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According to

Coronavirus has mutated at least once

The novel coronavirus that has infected thousands of people across the world may have mutated at least once — meaning there may be two different types of the virus causing illnesses, a new study conducted by Chinese scientists suggests.

Scientists with Peking University’s School of Life Sciences and the Institut Pasteur of Shanghai in a preliminary study found that one strain — type “L” — of the virus was more aggressive and accounted for about 70 percent of the strains analyzed. The second — type “S” — was less aggressive and accounted for about 30 percent of analyzed strains.

But also several webpages theorized the virus has mutated before passing from animals to humans.

This page What we know about the Wuhan virus says

This virus belongs to a family of viruses known as coronaviruses. Named for the crown-like spikes on their surfaces, they infect mostly bats, pigs and small mammals. But they mutate easily and can jump from animals to humans

and

Where did the new coronavirus come from? The new virus likely came originally from bats, scientists say. It isn’t known exactly where or how it jumped to humans, though. Viruses from bats often infect another mammal first and then mutate to become more transmissible to humans.

though

Coronaviruses can also jump directly to humans, without mutating or passing through an intermediate species.

Is something more known about this? Is it possible the virus has mutated twice in a period of time of months?

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    $\begingroup$ How many times has the virus mutated? As many times as it has replicated in a host. Viruses mutate every generation. Most of these mutations are "neutral" in the sense that they do not confer new evolutionary advantages or disadvantages. They likely do not even give a different phenotype. But they are mutations nonetheless. $\endgroup$ – Cody Gray Mar 11 at 0:32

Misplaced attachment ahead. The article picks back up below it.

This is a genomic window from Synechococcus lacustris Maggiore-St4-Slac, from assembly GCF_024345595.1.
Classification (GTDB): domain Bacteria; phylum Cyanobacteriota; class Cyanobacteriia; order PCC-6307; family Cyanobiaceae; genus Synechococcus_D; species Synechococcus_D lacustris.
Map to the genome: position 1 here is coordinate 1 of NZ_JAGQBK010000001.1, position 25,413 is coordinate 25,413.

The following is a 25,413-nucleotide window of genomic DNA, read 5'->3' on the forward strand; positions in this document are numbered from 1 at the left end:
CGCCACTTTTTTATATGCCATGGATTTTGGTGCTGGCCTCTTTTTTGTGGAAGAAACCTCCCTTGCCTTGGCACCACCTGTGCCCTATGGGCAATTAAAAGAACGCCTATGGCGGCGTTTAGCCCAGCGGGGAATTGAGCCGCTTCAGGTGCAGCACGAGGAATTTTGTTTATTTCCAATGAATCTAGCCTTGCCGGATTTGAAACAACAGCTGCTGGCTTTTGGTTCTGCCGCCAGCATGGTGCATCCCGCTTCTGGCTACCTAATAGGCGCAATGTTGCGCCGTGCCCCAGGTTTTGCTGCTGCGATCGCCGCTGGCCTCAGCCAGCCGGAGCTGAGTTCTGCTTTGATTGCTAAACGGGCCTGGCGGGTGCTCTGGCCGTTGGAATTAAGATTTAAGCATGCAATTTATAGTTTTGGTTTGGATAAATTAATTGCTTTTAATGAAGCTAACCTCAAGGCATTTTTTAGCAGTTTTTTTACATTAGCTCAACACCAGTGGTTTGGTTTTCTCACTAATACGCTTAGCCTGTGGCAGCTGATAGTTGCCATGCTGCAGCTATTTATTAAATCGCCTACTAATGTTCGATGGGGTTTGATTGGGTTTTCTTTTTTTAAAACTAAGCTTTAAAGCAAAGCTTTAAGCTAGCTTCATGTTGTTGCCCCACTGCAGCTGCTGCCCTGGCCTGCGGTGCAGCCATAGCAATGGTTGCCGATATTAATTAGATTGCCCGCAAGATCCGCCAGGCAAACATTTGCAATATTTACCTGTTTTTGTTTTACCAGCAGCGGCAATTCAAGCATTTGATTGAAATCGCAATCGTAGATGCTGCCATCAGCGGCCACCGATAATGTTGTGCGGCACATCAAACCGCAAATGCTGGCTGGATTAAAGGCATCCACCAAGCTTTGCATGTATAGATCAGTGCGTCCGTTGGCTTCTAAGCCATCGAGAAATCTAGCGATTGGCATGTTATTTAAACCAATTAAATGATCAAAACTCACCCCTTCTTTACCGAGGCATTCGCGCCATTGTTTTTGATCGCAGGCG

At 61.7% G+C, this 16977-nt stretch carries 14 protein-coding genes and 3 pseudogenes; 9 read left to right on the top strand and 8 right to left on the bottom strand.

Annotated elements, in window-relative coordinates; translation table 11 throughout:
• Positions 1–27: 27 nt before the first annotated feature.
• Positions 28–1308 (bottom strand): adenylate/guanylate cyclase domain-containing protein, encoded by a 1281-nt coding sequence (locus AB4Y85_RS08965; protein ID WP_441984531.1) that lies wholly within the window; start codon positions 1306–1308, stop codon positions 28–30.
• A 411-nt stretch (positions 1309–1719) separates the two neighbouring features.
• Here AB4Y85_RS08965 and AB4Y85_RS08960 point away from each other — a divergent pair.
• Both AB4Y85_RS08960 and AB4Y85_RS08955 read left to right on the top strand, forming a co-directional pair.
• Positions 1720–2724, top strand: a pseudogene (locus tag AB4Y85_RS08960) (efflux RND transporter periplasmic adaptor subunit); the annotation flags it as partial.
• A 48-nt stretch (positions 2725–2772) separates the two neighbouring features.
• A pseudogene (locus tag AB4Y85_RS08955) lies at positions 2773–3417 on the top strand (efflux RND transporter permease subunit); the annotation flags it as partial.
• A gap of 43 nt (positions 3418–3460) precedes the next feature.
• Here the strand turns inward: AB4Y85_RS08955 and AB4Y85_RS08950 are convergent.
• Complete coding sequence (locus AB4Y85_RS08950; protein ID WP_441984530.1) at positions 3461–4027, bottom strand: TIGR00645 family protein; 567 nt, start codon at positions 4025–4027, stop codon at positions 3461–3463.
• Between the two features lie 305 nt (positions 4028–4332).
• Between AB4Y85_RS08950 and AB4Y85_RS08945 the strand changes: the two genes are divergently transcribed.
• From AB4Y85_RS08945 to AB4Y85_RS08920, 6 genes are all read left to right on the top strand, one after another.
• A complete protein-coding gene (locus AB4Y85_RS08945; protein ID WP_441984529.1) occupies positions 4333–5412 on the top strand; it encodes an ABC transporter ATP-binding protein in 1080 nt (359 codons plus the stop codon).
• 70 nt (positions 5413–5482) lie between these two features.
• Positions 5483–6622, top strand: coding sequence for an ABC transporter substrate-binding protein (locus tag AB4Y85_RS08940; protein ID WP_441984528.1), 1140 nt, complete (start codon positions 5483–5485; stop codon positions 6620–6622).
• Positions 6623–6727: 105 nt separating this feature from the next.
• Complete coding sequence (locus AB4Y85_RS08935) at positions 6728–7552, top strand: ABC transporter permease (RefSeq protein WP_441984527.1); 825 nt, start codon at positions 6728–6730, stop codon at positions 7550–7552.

• $\begingroup$ This coronavirus is a RNA and tries to replicates lots of times with lots of bad replications. Is it any wonder that some successes are mutations? $\endgroup$ – user2617804 Mar 11 at 8:49
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    $\begingroup$ Can we please start calling it Covid-19 instead of corona? Corona is a family. SARS, MERS, Covid, all coronas. Questions like this are going to be a pain with the next outbreak in a few years. $\endgroup$ – Mast Mar 11 at 14:20
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    $\begingroup$ @Mast If you want to be technical, the name of the virus is SARS-CoV-2; COVID-19 is the name of the disease caused by that virus. $\endgroup$ – Charles Mar 11 at 15:12
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    $\begingroup$ @Charles Fine with me, as long as we stop with the corona-this, corona-that. $\endgroup$ – Mast Mar 11 at 17:02
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This question makes a number of incorrect assumptions and I don't have time to correct them. The short answer is that the virus has mutated probably hundreds of times since it entered humans in late 2019.

The lower figure on the NextStrain.org ncov page, "Diversity", shows the known mutations that have been identified so far. As I look at it now, there are maybe 100-200 shown there, but that will change daily and I can't be bothered to count them.

Is it possible the virus has mutated twice in a period of time of months? Of course it is. That's what we expect from coronaviruses. It would be shocking if it did not.

The default assumption (based on a vast amount of experience with coronaviruses and many other viruses) is that these mutations are neutral and do not affect the virus in terms of fitness, virulence, or transmissibility in any way; they are occasionally useful in tracking sources, but unless you have spent a lot of time looking at virus phylogenetic trees for several years, your interpretations of these mutations are almost certainly wrong.

An example of people making claims based on unfamiliarity with virus evolution is the "two different types of the virus" claim. That claim is addressed by MacLean and colleagues in their Response to “On the origin and continuing evolution of SARS-CoV-2”. Summary:

Two of the key claims made by this paper appear to have been reached by misunderstanding and over-interpretation of the SARS-CoV-2 data, with an additional analysis suffering from methodological limitations

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    $\begingroup$ MacLean et al.'s "Response" to Tang et al.'s paper gives this stronger summary: "Given these flaws, we believe that Tang et al. should retract their paper, as the claims made in it are clearly unfounded and risk spreading dangerous misinformation at a crucial time in the outbreak." $\endgroup$ – mgkrebbs Mar 10 at 17:54

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